Yet, time passed and we all got used to the conventions. Today, you can show someone a slightly-rounded rectangle with text inside, and most folks will know it's a button. Same thing with colored icons; there's a instinct to tap on these types of things now. We've acclimated.

    I agree with Trevor and Charlie — moving to flatland was a great reset, but I'd like to see the reintroduction of certain skeuomorphic properties to the current iOS design.

    2 points
    • Jesse Head, almost 3 years ago (edited almost 3 years ago )

      I'm curious if the next few years will reintroduce some sense of, what I think Material Design articulates well, "light, surface, and movement [that] are key to conveying how objects move, interact, and exist in space and in relation to each other."

      I think we're already seeing that in places like the new tvOS, and even the Yosemite redesign to a lesser degree... both of which are fantastic.

      0 points
  • Diego LafuenteDiego Lafuente, almost 3 years ago

    Glory days of iOS. How much I miss them.

    2 points
  • Trevor Stacy, almost 3 years ago

    It's skeuominimalism, sort of (here's a great article if you don't know what that is http://sachagreif.com/flat-pixels/). I think what Apple's done is take skeuominimalism to the extreme, which isn't necessarily a bad thing, it's up to taste. I do agree they could've kept some elements of their skeuomorphic palette in the new design, but I like it none-the-less. I think who's really done a good job finding a balance with skeuominimalism, even better than Google, is Facebook. Their redesign in the past month or so has really blown me away. I won't go into details because that could take a while, but it's great.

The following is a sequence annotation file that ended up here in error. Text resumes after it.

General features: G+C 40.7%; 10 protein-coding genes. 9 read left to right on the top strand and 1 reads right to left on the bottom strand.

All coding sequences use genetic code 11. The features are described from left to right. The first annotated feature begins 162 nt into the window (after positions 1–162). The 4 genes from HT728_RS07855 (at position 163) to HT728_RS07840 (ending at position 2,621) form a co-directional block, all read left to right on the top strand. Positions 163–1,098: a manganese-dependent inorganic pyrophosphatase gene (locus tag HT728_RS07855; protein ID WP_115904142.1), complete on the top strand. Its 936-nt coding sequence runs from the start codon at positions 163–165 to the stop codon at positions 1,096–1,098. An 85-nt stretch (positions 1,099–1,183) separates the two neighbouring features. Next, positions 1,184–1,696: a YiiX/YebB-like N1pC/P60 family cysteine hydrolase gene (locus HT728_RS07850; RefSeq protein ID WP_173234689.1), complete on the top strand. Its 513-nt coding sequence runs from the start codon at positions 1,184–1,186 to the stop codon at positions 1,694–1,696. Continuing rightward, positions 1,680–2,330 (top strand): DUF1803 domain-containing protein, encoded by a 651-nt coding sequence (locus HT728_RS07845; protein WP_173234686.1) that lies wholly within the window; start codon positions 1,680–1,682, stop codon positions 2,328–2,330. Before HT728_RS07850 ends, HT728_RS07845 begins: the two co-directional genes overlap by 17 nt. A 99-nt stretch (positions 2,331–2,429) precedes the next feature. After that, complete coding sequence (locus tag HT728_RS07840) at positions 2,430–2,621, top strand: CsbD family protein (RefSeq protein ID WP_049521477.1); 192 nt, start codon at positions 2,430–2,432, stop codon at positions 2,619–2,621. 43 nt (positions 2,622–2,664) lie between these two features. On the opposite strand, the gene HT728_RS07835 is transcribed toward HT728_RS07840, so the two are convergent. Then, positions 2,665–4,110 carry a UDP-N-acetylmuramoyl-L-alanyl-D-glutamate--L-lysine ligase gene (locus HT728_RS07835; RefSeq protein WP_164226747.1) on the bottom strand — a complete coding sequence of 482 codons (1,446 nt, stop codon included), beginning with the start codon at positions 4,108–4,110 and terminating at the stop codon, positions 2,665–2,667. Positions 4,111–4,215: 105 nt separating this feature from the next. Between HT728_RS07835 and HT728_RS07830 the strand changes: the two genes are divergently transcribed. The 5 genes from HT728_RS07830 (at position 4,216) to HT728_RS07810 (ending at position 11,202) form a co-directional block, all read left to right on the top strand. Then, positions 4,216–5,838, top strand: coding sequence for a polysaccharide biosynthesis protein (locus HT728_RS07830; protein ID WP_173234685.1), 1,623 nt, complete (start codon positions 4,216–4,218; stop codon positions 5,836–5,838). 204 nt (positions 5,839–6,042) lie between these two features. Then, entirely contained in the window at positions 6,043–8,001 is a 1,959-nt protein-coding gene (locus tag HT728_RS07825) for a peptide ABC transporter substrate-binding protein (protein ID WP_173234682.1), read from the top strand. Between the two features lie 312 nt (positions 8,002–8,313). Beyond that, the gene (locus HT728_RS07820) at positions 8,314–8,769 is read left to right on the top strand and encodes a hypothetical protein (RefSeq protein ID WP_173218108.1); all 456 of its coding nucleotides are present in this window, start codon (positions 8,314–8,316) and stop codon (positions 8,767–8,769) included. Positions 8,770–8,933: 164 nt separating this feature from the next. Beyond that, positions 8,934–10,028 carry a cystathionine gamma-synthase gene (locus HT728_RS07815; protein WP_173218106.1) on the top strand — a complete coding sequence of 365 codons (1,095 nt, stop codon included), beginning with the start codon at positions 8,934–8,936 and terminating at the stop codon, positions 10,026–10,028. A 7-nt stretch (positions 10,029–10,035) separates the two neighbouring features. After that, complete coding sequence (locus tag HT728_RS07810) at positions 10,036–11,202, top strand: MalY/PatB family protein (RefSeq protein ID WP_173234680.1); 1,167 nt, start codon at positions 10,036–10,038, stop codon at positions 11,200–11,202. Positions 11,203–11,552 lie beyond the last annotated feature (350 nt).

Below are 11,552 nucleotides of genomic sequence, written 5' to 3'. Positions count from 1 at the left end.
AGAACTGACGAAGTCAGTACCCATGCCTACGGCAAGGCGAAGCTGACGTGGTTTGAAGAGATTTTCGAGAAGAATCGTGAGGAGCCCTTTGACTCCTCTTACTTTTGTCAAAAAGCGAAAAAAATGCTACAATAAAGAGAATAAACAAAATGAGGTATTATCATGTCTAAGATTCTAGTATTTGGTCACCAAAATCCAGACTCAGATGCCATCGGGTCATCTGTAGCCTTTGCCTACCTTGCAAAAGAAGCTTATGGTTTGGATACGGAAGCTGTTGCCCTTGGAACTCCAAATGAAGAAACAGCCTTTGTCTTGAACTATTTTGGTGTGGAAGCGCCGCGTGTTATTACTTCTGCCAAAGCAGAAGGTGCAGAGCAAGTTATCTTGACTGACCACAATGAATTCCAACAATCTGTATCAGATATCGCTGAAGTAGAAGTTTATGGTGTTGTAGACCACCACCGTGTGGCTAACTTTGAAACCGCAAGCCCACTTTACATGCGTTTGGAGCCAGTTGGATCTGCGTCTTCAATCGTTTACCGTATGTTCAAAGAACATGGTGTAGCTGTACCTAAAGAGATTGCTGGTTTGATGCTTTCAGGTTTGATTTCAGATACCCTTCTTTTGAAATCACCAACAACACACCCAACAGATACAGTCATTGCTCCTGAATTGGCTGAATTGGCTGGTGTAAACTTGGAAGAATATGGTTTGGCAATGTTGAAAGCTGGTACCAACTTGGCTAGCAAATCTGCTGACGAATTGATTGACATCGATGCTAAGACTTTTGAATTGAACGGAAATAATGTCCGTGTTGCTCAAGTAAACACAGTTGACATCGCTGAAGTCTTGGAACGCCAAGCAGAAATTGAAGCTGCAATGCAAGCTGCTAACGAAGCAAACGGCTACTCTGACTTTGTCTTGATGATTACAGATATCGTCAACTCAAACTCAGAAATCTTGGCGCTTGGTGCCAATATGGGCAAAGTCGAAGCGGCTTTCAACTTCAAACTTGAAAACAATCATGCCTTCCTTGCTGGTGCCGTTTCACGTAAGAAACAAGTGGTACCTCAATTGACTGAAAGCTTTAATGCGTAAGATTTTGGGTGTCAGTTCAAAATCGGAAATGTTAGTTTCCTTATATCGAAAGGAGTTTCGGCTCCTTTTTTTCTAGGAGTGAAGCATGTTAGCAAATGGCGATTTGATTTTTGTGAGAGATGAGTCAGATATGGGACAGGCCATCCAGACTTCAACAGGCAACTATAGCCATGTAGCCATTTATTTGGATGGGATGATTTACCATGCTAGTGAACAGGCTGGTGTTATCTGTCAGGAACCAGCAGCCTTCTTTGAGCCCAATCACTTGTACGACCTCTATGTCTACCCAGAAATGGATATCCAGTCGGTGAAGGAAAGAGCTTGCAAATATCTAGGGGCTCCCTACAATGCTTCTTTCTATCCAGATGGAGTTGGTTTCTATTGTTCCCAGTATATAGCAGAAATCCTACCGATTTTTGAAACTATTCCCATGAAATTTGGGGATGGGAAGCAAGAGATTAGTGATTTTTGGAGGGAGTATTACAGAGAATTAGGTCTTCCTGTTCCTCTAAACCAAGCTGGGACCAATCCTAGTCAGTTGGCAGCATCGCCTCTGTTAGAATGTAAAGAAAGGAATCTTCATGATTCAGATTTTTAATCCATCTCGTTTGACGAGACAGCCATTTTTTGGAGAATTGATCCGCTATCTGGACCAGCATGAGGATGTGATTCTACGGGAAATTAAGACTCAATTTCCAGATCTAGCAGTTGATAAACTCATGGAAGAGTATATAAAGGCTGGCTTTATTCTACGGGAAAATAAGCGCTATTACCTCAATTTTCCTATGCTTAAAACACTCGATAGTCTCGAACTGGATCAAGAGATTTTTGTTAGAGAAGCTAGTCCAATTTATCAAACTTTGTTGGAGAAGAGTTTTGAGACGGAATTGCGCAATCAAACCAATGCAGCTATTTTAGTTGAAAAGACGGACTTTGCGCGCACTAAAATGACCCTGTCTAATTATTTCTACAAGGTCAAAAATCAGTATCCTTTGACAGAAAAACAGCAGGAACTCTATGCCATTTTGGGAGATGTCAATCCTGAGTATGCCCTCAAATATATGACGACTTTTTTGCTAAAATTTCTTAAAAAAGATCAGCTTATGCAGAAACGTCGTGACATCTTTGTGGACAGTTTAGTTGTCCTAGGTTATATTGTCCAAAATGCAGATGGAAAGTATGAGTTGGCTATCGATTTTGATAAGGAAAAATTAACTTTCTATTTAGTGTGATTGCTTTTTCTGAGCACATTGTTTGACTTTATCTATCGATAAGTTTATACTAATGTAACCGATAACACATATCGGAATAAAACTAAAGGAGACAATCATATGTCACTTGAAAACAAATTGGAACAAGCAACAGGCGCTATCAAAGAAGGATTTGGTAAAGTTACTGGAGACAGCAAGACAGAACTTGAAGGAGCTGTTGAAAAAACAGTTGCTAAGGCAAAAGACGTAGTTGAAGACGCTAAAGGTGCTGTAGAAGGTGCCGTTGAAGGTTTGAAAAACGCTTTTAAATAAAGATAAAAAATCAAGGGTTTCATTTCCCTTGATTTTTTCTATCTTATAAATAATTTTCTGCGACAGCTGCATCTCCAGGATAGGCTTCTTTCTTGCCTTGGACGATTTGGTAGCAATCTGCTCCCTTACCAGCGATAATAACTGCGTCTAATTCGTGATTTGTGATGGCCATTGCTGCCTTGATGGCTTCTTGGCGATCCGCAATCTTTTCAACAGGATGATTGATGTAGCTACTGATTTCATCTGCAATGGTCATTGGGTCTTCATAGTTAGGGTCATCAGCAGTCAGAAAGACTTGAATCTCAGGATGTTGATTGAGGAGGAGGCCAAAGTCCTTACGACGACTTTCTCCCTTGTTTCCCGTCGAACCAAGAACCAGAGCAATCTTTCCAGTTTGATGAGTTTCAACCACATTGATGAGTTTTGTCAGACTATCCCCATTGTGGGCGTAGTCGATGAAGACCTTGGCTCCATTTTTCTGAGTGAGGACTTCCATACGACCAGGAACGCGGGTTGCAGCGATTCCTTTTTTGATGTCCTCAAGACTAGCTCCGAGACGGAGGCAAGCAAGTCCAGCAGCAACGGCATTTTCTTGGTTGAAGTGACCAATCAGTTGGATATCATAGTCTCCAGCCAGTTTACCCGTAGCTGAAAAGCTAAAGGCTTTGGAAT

2 points
  • Alejandro DorantesAlejandro Dorantes, almost 3 years ago

    My personal opinion is that skeumorphism worked to introduce UI/UX to the masses without them even realizing how important it is (being the whole point of the process) they quickly learned how to use stuff on a screen as if they were physical conceptions and once that succeeded, simplification of the process took place.

    1 point
  • Jesper KlingenbergJesper Klingenberg, almost 3 years ago

    that iOS6 maps icon though... driving off the road onto the freeway... love it!

    1 point
  • Robin RaszkaRobin Raszka, almost 3 years ago

    You are just looking at the surface (unfortunately most "designers" do this today), "flat" (stupid name) design languange was made to make it easy to develop for multiple variations of screen resolutions.

    0 points
    • Jesse Head, almost 3 years ago (edited almost 3 years ago )

      I completely get that, and I'm in no way suggesting we return to iOS 6-esque design... however I think there is a middle ground Apple could have gone with. For example, the new Apple TV UI is far better than iOS IMO. Same with the OS X Yosemite redesign... they went 'flatter' without losing all personality.

      0 points
      • Robin RaszkaRobin Raszka, almost 3 years ago (edited almost 3 years ago )

        Oh, so you have already tried the not-yet-released Apple TV to state it has better UI (not even considering the fact it's completely different type of device i.e. no multitouch) or, again and even more wrongly, judging just the surface?

        0 points